questionsssd.. any tricks or tips i should know? what is…


I got my first SSD and my son has it is his laptop.... I am using it without knowing what TRIM is.
When I looked into SSD I was worried I needed to do some work to get/keep it going but found nothing too important.
The laptop has been running for almost a year now.
Funny we have a few of the laptops in my house and I forgot he had the drive. When I used his laptop, I noticed the speed and asked why his laptop was so fast...then I remembered the SSD was in this laptop.


The TRIM command allows an operating system to inform a solid-state drive (SSD) which blocks of data are no longer considered in use and can be wiped internally. This allows a significant speed improvement for future writes.


Before you invest in a SSD invest in maxing out the memory on the system. Then, if you can, sit back and wait as long as you can before buying. SSD prices are dropping rapidly, I don't know how much lower they can go, but they're down more than 50% since they first started hitting the consumer market. Finally, know why you're buying and what you're buying. Among other issues, flash memory based SSD's have a finite limit to the number of write cycles they can manage and some vary greatly in how they perform on various work loads (eg. copying big files vs. many small files or reads vs. writes). For generic home use, you may not need them unless you're regularly do things that hit the hard drive, and if you do need them, you should try to match the drive design to the tasks you are performing or you're not getting the best bang for the buck...

(More to come)


(part 2)

Just for background, I have 4 machines with SSD's. One laptop with a SSD performs worse than the other laptop without. The laptop without the SSD has more memory, a faster CPU and a better graphics chip. Our main home machine does not have a SSD, it's used almost only for web browsing and kids games. The old machine prior to it did have a SSD but for the tasks at hand it was not worth the price.

The one other reason to put a SSD in a laptop is shock resistance. If you are prone to abusing your laptops that alone might make a SSD worth the price...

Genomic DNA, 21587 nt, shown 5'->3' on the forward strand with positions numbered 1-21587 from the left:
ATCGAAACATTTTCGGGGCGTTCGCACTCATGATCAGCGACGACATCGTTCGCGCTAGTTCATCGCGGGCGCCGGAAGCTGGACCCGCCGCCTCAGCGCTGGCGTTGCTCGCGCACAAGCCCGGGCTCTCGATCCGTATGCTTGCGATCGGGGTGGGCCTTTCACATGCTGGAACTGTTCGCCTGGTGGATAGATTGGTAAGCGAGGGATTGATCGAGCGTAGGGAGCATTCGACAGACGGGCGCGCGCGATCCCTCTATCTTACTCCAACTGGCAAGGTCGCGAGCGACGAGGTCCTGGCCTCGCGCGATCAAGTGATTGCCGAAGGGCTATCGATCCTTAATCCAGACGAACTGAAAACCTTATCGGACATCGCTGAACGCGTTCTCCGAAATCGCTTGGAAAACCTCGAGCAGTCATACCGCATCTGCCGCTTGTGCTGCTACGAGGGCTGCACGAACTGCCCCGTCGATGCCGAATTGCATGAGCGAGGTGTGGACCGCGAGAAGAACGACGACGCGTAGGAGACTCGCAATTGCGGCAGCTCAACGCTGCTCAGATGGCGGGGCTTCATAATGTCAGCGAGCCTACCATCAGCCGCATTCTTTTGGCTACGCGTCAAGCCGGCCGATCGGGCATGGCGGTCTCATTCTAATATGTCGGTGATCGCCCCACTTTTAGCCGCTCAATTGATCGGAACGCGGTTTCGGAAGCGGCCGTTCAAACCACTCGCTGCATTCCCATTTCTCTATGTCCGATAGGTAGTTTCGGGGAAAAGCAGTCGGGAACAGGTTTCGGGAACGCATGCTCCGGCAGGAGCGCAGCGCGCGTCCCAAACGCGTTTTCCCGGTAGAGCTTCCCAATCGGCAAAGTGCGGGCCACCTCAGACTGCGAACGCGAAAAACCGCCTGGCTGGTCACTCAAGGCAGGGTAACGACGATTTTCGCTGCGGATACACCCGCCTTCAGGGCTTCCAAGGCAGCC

@phunsberger: it will just be used as the boot drive in my desktop.


Been wondering the same thing myself. I guess I'll just eavesdrop on this one.


@mickster1245: In that case, unless you have some reason to need to boot 40% faster on a regular basis it's not worth it. You boot once, and if you have enough memory the OS is then mostly all in memory and the disk isn't really hit again. The exception being system swap space. Again, if you have enough memory, swap isn't really an issue unless you're doing very memory intensive applications like video editing or moving between a lot of large apps (eg. running a complete development environment, on a single machine).

If you are running an app that causes a lot of I/O then you need to look at life time write cycles. Eg. things like databases aren't a good match with consumer grade SSDs. If you switch between apps a lot then having them on the SSD might be worth it (assuming you have space).

I do use a SSD for temp space for one case, it's a graphics rendering app that really benefits from being able to do heavy I/O quickly.


TRIM is very important. Just to give a more detailed/simpler explanation, it makes writing data faster.

SSD's can only store data on empty blocks. When you "delete" a file, that space is marked as empty, but nothing is deleted. Before anything can be saved to that spot, the blocks that are marked as empty must be completely wiped blank. This is SLOW. To keep the SSD working quickly, the TRIM command is used to clear out these blocks long before you need to write new data to them.

This is also why you don't want to get an SSD nearly completely full. The only available space would be blocks that may not have been TRIMed yet, and so writes will be slowed down by needing to wipe the blocks first.


In my opinion, there has never been a better time to get yourself a solid state drive. They're consistently below the $1 per GB mark now (like this deal today - $45 for a good 60GB drive - ).

For my money, it would be worth it as a boot drive alone. I play a lot of PC games so it makes it especially worthwhile for cutting down load times and game lag that sometimes comes when the program has to read files from disk. Not every program loads everything it can in to memory so there can be a lot of benefit to having a fast drive. There are, of course, more benefits for some applications than others.

On the topic of TRIM, if you're using an updated version of windows then you won't need to worry about whether the garbage collection operation is happening - it will automatically.

Flash cells (the storage mechanism on SSD) do wear out eventually, but it takes a lot of heavy use, even on a standard consumer model.


I just got a SSD too.

Make sure defragging and hibernation are off(they might get automatically turned off by windows when it detects a ssd, not sure)

Run the Windows user experience index which will make windows detect the ssd

Change the SATA mode to AHCI. Here's how:

Oh, also go to the manufacturer website for your ssd and update the firmware. One caveat though you can't update the firmware of an ssd that is currently running windows. You will have to update it from windows on another hdd or running an os on a flash drive.